An insider’s guide to Warwickshire’s antiques scen

PUBLISHED: 15:29 16 June 2009 | UPDATED: 08:56 21 February 2013

The truly fine

The truly fine

Antique furniture ranges from the truly fine to the truly mediocre says Gerry Berwyn-Jones

Antique furniture ranges from the truly fine to the truly mediocre says Gerry Berwyn-Jones

Furniture designed between the 1830s and 1880s can be heavy, cumbersome and ungainly. This pair of George IV mahogany card tables obviously does not fall into that category. True pairs of these tables are rare and upon inspection, more often than not, one proves to be a later match. In the pair, up for auction this month, that is not the case. The quality is good, both having well figured mahogany tops crossbanded in satinwood and kingwood and further decorated with ebony and satinwood stringing. The friezes, classical designed lyre form supports, platform bases and sabre legs are all nicely inlaid with ebony stringing and dots in a manner that suggests a Scottish origin. Furthermore, they are in good, original condition, having largely escaped the ravages of time, whilst retaining a good patina and colour; essential pre-requisites for any discerning buyer. They are deservedly estimated at £8,000-£12,000.

The pair of cross frame stools dates to the late 19th century. Made on the continent they are good copies of French Renaissance stools are expected to achieve between £500 and £800.

Turning our attention from the late 19th century to the first half of the 18th century, and again illustrating the difference between the truly fine and mediocre is the George II 'red walnut' lowboy shown here. This lowboy has colour and patina in abundance, particularly as it has been made from 'red walnut', a more unusual wood than oak or mahogany. It has been very well designed and, possesses an elegance that is far from common. That combined with its sound, 'untouched' condition and original handles, means it should sell for between £3,000 and £5,000.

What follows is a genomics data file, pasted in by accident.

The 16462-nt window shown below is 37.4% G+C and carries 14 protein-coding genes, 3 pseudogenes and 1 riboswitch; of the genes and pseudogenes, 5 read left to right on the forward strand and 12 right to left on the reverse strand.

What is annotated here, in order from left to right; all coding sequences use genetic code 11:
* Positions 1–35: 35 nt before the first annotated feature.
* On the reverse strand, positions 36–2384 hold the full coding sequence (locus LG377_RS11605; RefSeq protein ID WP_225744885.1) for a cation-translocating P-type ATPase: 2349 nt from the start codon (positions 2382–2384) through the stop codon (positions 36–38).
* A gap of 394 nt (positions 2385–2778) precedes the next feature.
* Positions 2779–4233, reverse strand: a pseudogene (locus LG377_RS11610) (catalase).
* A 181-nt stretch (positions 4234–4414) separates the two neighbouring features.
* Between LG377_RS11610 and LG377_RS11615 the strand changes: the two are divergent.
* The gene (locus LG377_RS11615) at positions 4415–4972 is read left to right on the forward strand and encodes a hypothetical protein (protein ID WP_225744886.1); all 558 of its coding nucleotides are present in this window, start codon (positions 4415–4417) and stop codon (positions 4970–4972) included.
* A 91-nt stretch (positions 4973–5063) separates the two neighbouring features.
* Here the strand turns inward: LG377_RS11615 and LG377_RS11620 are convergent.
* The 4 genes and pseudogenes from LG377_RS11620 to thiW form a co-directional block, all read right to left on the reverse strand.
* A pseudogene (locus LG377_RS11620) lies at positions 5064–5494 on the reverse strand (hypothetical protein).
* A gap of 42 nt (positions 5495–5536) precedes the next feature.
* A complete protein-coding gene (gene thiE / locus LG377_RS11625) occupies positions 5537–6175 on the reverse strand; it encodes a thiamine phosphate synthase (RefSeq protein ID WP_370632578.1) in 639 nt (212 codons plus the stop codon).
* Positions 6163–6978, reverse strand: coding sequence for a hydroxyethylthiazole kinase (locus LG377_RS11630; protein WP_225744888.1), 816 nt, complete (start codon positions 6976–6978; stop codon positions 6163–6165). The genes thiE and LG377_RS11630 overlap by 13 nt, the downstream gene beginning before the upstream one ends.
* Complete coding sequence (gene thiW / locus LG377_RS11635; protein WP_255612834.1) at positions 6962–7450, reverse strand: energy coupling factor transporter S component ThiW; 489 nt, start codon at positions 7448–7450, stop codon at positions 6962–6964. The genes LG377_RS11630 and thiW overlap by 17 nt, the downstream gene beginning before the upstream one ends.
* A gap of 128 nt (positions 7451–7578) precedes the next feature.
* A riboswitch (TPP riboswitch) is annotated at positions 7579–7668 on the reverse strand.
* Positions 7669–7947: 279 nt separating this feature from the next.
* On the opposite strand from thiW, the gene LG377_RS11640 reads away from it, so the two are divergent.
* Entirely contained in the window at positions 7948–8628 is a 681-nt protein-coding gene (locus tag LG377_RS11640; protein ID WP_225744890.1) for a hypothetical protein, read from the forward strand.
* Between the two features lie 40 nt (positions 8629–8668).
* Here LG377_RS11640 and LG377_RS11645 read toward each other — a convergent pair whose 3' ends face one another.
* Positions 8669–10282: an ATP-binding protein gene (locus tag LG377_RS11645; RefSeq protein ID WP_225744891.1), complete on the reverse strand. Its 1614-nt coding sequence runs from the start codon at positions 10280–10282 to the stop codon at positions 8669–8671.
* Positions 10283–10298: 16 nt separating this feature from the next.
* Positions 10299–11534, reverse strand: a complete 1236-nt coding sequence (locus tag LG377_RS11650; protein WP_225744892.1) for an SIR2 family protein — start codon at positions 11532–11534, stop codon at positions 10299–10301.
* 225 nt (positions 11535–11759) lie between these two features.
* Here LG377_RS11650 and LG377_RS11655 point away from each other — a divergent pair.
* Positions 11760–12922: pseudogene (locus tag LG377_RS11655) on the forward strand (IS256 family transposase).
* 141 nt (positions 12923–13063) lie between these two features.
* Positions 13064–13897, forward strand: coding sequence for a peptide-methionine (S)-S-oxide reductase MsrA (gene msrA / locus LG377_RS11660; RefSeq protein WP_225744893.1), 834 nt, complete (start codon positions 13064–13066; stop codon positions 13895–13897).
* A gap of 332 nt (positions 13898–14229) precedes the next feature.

The flamboyant piece from the late Regency period is a rosewood library table. Its typically Regency features include pylon form supports, plain surfaces highlighted with gilding and motifs such as patera. At this time, there was a more architectural approach to design, as can be seen in this piece. Its form reflects the fascination with ancient Rome and Greece, as does the specimen marble top for which the base was undoubtedly made. The top was probably bought in Florence, the centre for pietre dure production in Italy. Owing to the condition of the top, it is expected to make between £1,500 and £2,000.

Fine Furniture and Paintings sale at Bonhams' salerooms in Knowle on 2nd September. Gerry Berwyn-Jones, BA(Hons), MRICS, is a senior valuer and auctioneer at Bonhams' saleroom in Knowle. Tel: 01564 776151 or email: gerry.berwynjones@bonhams.com

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